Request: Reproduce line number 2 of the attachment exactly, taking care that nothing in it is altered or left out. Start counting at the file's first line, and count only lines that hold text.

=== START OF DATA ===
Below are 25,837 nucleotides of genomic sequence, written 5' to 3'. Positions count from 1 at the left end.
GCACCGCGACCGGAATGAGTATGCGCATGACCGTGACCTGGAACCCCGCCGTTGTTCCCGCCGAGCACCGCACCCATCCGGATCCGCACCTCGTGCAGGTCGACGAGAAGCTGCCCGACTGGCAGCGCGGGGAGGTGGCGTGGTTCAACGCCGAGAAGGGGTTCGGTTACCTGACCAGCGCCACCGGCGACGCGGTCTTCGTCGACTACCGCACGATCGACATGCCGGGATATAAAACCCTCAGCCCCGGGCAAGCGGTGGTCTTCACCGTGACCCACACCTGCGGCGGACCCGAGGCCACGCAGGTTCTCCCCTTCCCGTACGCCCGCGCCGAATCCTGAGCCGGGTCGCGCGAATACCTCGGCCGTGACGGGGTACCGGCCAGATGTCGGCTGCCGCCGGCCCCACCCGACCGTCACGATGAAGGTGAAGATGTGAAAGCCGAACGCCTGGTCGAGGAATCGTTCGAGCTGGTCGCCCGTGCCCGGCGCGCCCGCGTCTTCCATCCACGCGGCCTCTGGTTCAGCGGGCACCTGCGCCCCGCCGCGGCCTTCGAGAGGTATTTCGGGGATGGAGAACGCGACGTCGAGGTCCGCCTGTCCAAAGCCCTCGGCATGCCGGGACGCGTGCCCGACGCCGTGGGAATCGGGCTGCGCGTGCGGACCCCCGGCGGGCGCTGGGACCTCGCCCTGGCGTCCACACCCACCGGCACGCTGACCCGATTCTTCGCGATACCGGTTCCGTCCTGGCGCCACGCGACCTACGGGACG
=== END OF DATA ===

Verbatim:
GCACCGCGACCGGAATGAGTATGCGCATGACCGTGACCTGGAACCCCGCCGTTGTTCCCGCCGAGCACCGCACCCATCCGGATCCGCACCTCGTGCAGGTCGACGAGAAGCTGCCCGACTGGCAGCGCGGGGAGGTGGCGTGGTTCAACGCCGAGAAGGGGTTCGGTTACCTGACCAGCGCCACCGGCGACGCGGTCTTCGTCGACTACCGCACGATCGACATGCCGGGATATAAAACCCTCAGCCCCGGGCAAGCGGTGGTCTTCACCGTGACCCACACCTGCGGCGGACCCGAGGCCACGCAGGTTCTCCCCTTCCCGTACGCCCGCGCCGAATCCTGAGCCGGGTCGCGCGAATACCTCGGCCGTGACGGGGTACCGGCCAGATGTCGGCTGCCGCCGGCCCCACCCGACCGTCACGATGAAGGTGAAGATGTGAAAGCCGAACGCCTGGTCGAGGAATCGTTCGAGCTGGTCGCCCGTGCCCGGCGCGCCCGCGTCTTCCATCCACGCGGCCTCTGGTTCAGCGGGCACCTGCGCCCCGCCGCGGCCTTCGAGAGGTATTTCGGGGATGGAGAACGCGACGTCGAGGTCCGCCTGTCCAAAGCCCTCGGCATGCCGGGACGCGTGCCCGACGCCGTGGGAATCGGGCTGCGCGTGCGGACCCCCGGCGGGCGCTGGGACCTCGCCCTGGCGTCCACACCCACCGGCACGCTGACCCGATTCTTCGCGATACCGGTTCCGTCCTGGCGCCACGCGACCTACGGGACG